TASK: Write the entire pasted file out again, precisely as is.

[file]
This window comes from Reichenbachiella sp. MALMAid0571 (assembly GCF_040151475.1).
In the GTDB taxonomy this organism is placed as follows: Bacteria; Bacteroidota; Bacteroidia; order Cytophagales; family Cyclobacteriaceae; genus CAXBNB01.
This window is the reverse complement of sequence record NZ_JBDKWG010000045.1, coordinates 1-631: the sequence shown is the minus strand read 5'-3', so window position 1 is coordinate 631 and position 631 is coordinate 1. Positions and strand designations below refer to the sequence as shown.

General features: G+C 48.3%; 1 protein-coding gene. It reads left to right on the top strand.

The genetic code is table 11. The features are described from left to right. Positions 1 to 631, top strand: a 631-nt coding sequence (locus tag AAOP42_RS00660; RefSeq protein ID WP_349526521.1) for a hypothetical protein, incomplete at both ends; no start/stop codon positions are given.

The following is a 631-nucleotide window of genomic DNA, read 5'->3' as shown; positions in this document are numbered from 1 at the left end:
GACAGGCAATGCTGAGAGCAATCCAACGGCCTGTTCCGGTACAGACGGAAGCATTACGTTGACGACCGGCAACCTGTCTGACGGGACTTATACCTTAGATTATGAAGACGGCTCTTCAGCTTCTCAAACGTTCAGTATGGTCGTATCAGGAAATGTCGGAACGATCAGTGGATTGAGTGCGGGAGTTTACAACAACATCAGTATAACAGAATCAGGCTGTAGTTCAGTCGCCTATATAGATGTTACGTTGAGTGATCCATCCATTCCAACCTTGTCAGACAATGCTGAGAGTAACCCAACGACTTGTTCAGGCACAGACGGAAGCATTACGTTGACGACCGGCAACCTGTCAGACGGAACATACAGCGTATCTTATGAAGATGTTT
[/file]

This window comes from Reichenbachiella sp. MALMAid0571 (assembly GCF_040151475.1).
In the GTDB taxonomy this organism is placed as follows: Bacteria; Bacteroidota; Bacteroidia; order Cytophagales; family Cyclobacteriaceae; genus CAXBNB01.
This window is the reverse complement of sequence record NZ_JBDKWG010000045.1, coordinates 1-631: the sequence shown is the minus strand read 5'-3', so window position 1 is coordinate 631 and position 631 is coordinate 1. Positions and strand designations below refer to the sequence as shown.

General features: G+C 48.3%; 1 protein-coding gene. It reads left to right on the top strand.

The genetic code is table 11. The features are described from left to right. Positions 1 to 631, top strand: a 631-nt coding sequence (locus tag AAOP42_RS00660; RefSeq protein ID WP_349526521.1) for a hypothetical protein, incomplete at both ends; no start/stop codon positions are given.

The following is a 631-nucleotide window of genomic DNA, read 5'->3' as shown; positions in this document are numbered from 1 at the left end:
GACAGGCAATGCTGAGAGCAATCCAACGGCCTGTTCCGGTACAGACGGAAGCATTACGTTGACGACCGGCAACCTGTCTGACGGGACTTATACCTTAGATTATGAAGACGGCTCTTCAGCTTCTCAAACGTTCAGTATGGTCGTATCAGGAAATGTCGGAACGATCAGTGGATTGAGTGCGGGAGTTTACAACAACATCAGTATAACAGAATCAGGCTGTAGTTCAGTCGCCTATATAGATGTTACGTTGAGTGATCCATCCATTCCAACCTTGTCAGACAATGCTGAGAGTAACCCAACGACTTGTTCAGGCACAGACGGAAGCATTACGTTGACGACCGGCAACCTGTCAGACGGAACATACAGCGTATCTTATGAAGATGTTT